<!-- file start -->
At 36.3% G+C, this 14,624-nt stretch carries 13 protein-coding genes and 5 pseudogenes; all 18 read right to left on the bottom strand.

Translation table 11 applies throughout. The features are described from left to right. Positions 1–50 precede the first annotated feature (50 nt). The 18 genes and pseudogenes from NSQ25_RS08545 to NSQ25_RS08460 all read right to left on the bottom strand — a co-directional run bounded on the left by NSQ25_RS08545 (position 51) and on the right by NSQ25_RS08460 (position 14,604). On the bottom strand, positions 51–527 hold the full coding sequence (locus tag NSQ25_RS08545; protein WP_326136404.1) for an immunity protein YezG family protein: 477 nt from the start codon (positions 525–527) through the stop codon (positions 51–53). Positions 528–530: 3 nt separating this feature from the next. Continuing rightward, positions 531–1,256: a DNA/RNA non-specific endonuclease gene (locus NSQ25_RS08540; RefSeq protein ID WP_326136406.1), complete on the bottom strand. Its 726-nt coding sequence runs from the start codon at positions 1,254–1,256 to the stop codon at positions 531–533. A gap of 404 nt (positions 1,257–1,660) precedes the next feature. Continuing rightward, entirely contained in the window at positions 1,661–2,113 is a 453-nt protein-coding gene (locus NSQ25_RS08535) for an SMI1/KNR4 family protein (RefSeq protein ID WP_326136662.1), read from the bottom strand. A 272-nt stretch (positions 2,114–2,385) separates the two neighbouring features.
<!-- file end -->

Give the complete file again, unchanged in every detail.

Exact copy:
At 36.3% G+C, this 14,624-nt stretch carries 13 protein-coding genes and 5 pseudogenes; all 18 read right to left on the bottom strand.

Translation table 11 applies throughout. The features are described from left to right. Positions 1–50 precede the first annotated feature (50 nt). The 18 genes and pseudogenes from NSQ25_RS08545 to NSQ25_RS08460 all read right to left on the bottom strand — a co-directional run bounded on the left by NSQ25_RS08545 (position 51) and on the right by NSQ25_RS08460 (position 14,604). On the bottom strand, positions 51–527 hold the full coding sequence (locus tag NSQ25_RS08545; protein WP_326136404.1) for an immunity protein YezG family protein: 477 nt from the start codon (positions 525–527) through the stop codon (positions 51–53). Positions 528–530: 3 nt separating this feature from the next. Continuing rightward, positions 531–1,256: a DNA/RNA non-specific endonuclease gene (locus NSQ25_RS08540; RefSeq protein ID WP_326136406.1), complete on the bottom strand. Its 726-nt coding sequence runs from the start codon at positions 1,254–1,256 to the stop codon at positions 531–533. A gap of 404 nt (positions 1,257–1,660) precedes the next feature. Continuing rightward, entirely contained in the window at positions 1,661–2,113 is a 453-nt protein-coding gene (locus NSQ25_RS08535) for an SMI1/KNR4 family protein (RefSeq protein ID WP_326136662.1), read from the bottom strand. A 272-nt stretch (positions 2,114–2,385) separates the two neighbouring features.